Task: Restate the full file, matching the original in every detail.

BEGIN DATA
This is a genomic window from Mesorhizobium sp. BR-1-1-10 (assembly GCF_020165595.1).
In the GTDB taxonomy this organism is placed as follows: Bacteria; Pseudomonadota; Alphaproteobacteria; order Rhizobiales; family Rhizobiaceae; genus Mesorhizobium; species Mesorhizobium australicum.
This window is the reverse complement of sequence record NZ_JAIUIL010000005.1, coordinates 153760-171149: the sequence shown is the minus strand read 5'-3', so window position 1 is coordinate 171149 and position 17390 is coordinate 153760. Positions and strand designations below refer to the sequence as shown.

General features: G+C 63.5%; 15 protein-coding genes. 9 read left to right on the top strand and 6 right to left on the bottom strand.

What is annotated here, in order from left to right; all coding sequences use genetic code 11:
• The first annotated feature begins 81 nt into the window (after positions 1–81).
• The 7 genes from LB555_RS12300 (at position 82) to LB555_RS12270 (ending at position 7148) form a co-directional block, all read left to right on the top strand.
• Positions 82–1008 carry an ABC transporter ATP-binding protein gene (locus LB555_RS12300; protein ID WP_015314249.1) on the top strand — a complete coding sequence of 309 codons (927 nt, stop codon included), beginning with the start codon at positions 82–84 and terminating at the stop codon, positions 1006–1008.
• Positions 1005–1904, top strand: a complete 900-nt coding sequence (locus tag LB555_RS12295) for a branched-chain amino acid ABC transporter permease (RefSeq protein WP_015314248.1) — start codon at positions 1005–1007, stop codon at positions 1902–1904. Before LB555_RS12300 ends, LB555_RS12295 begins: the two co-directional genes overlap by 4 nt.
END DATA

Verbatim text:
This is a genomic window from Mesorhizobium sp. BR-1-1-10 (assembly GCF_020165595.1).
In the GTDB taxonomy this organism is placed as follows: Bacteria; Pseudomonadota; Alphaproteobacteria; order Rhizobiales; family Rhizobiaceae; genus Mesorhizobium; species Mesorhizobium australicum.
This window is the reverse complement of sequence record NZ_JAIUIL010000005.1, coordinates 153760-171149: the sequence shown is the minus strand read 5'-3', so window position 1 is coordinate 171149 and position 17390 is coordinate 153760. Positions and strand designations below refer to the sequence as shown.

General features: G+C 63.5%; 15 protein-coding genes. 9 read left to right on the top strand and 6 right to left on the bottom strand.

What is annotated here, in order from left to right; all coding sequences use genetic code 11:
• The first annotated feature begins 81 nt into the window (after positions 1–81).
• The 7 genes from LB555_RS12300 (at position 82) to LB555_RS12270 (ending at position 7148) form a co-directional block, all read left to right on the top strand.
• Positions 82–1008 carry an ABC transporter ATP-binding protein gene (locus LB555_RS12300; protein ID WP_015314249.1) on the top strand — a complete coding sequence of 309 codons (927 nt, stop codon included), beginning with the start codon at positions 82–84 and terminating at the stop codon, positions 1006–1008.
• Positions 1005–1904, top strand: a complete 900-nt coding sequence (locus tag LB555_RS12295) for a branched-chain amino acid ABC transporter permease (RefSeq protein WP_015314248.1) — start codon at positions 1005–1007, stop codon at positions 1902–1904. Before LB555_RS12300 ends, LB555_RS12295 begins: the two co-directional genes overlap by 4 nt.